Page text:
Rizal Park (Luneta) in Manila City

Rizal Park (Luneta) in Manila City


This one should come easy. I mean, Rizal Park (Luneta) was created in honor of the Philippines’ national hero, Dr. Jose Rizal. We’ve studied about his life since grade school (and pre-school) so writing about this Philippine landmark should be easy.

Rizal Park is the shrine of the Philippines’ national hero, Dr. Jose Rizal. It contains the bronze-granite monument and the mausoleum (that houses Rizal’s remains), both located near the spot where he was executed. Soldiers, known as Kabalyeros de Rizal (Knights of Rizal), continuously guard the monument 24 hours a day, every day of the year.

Rizal Park was formerly called Luneta Park. During the time with the Philippines was still a colony of Spain, it was called Bagumbayan (which is short for Bagong Bayan or “New Town”). On 30 December 1896, Jose Rizal was executed at Bagumbayan, having walked from his detention cell in Fort Santiago, located in the nearby Intramuros.

Death through a firing squad for his “subversive” ideas. This is also where the the three priests (Fathers Mariano Gómez, José Apolonio Burgos, and Jacinto Zamora), as well as other patriots and martyrs, were executed by the Spaniards for charges of subversion.

Every December 30, the death anniversary of Rizal, is Rizal Day, a regular national holiday in the Philippines.

The monument, which was designed by a Swiss sculptor Richard Kissling (his design is the Motto Stella or “Guiding Star”), was unveiled in 1913 during the 17th death anniversary of Rizal. A write-up in today’s Fort Santiago reads: “Seventeen years after Dr. Jose Rizal’s death, a monument was unveiled at the Luneta grounds, serving as a mausoleum to mark the final interment of his mortal remains. The monument that stands now in Luneta was designed by famed Swiss sculptor Richard Kissling (1848-1919), who entered a competition of a field of forty, vying for the honor of memoralizing the national hero of the Philippines. Kissling won second place on this competition which received entries from Europe and the United States. Because the first prize winner was unable to comply with policy, the Kissling design was the one erected.”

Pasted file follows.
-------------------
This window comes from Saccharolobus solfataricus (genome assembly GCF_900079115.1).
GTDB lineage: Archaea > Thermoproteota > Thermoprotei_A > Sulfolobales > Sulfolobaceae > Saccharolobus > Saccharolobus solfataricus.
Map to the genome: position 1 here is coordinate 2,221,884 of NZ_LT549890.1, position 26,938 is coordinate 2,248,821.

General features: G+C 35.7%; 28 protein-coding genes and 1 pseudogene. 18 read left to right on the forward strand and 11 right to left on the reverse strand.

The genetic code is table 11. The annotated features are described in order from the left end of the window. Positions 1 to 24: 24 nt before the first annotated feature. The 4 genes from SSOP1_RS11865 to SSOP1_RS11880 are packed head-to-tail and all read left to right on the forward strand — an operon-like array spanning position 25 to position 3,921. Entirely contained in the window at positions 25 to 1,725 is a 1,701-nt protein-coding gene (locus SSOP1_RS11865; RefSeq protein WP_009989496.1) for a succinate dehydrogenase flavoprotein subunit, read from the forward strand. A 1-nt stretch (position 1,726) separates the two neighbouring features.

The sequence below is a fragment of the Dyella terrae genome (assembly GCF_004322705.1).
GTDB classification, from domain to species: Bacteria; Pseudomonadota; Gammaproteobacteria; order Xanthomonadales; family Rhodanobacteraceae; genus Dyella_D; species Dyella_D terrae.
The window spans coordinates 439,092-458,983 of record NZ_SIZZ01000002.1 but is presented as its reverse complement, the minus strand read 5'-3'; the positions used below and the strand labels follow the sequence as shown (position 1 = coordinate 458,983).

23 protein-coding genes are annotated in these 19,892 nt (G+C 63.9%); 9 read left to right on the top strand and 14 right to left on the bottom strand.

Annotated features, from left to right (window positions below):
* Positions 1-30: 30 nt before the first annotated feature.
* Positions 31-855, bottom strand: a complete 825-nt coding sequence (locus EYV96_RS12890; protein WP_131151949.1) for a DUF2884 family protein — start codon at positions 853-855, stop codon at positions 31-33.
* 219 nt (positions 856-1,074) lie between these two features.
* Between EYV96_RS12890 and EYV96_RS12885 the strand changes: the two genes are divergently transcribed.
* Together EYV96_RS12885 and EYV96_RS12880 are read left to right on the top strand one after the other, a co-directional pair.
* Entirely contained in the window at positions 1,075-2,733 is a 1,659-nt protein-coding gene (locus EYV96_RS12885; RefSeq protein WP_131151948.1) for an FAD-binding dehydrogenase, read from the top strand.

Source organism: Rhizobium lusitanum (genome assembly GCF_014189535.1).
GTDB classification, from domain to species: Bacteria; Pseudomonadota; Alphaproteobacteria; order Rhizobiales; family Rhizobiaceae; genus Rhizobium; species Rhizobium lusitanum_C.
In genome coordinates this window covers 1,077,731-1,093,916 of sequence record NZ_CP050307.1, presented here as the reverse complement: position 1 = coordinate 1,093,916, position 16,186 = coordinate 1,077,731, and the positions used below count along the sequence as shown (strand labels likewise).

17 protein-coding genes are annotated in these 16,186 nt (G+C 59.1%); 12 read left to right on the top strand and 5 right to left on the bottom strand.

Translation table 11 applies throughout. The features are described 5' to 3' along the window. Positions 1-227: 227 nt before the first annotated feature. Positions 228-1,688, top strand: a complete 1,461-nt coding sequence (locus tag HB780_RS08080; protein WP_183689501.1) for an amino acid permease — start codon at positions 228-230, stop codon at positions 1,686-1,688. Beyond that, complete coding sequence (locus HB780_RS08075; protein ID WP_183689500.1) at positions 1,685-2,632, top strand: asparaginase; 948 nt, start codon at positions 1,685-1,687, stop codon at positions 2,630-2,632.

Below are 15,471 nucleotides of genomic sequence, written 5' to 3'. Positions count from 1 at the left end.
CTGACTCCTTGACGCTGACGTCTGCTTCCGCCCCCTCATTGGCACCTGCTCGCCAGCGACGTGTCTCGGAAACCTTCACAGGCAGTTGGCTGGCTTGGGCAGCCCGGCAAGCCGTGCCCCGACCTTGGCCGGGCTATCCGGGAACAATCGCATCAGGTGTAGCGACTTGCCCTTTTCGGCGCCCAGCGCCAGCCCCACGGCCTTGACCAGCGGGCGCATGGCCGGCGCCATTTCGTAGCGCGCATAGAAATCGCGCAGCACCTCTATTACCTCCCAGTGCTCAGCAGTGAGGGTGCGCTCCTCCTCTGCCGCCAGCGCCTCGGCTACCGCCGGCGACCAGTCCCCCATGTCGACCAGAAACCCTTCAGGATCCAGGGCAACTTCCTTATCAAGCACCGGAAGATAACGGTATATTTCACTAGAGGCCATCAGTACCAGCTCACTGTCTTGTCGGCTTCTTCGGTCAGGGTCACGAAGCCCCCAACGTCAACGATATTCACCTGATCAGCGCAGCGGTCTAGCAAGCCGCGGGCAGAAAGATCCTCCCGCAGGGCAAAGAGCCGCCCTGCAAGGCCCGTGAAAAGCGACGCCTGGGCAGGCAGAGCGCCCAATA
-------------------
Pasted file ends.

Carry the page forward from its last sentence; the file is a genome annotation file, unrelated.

The monument also serves as the reference point to all places in the Philippines. Kilometer 0, from which distances throughout the Philippines are measured, is found in front of the Rizal monument.

Rizal Park is across the Manila Hotel. It’s an open public park, so you could come anytime, for free of course. It’s location was discussed in our previous post on the Manila Ocean Park, which is just a few meters away from Rizal Park. See map and directions.



13 thoughts on “Rizal Park (Luneta) in Manila City”

  1. Here’s a trivia on Luneta complex that only I recently read from the website http://www.pangulo.ph, which is associated with Manuel L. Quezon III.

    “At the same time, the date for the inauguration of presidents under the Third Republic was a symbolic one –Rizal Day, December 30. Presidents being inaugurated at the Quirino Grandstand could thus look out on a historic vista: the monument of the nation hero, on whose death anniversary presidents took their oath of office, and the Filipino flag, commemorating the proclamation of freedom in 1898 and its restoration in 1946.”

    Makes you think why presidents of recent years have not been taking their oath of office very seriously. :)

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  2. The first prize designer won & qualified, if Richard Kissling, second prize winner was given the opportunity to built it, due to the inability to post a bond, they should have erected the design of the first winner, after all the competition was for the design of Rizal Monument & not who can execute Or built it. Something is fishy here, need to find out.

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